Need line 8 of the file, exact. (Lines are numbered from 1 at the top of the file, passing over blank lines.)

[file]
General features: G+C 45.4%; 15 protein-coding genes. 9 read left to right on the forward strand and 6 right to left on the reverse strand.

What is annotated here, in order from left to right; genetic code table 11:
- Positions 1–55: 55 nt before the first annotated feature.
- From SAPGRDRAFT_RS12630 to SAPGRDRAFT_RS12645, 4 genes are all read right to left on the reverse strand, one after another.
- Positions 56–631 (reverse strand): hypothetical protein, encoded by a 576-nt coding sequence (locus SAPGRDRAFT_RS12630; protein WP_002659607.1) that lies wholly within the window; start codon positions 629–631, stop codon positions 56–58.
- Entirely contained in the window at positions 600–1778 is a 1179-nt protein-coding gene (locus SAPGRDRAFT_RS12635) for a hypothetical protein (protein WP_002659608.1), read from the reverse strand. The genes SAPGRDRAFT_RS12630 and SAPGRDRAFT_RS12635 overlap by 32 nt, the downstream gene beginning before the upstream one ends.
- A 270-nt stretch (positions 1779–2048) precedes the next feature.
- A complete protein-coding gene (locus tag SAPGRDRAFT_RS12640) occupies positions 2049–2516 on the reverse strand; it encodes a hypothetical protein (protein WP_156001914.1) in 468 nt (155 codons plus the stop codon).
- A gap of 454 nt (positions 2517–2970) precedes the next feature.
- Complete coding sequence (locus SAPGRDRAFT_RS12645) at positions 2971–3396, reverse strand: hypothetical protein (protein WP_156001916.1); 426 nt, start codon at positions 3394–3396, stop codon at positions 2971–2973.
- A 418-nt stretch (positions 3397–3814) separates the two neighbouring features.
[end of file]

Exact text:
- A complete protein-coding gene (locus tag SAPGRDRAFT_RS12640) occupies positions 2049–2516 on the reverse strand; it encodes a hypothetical protein (protein WP_156001914.1) in 468 nt (155 codons plus the stop codon).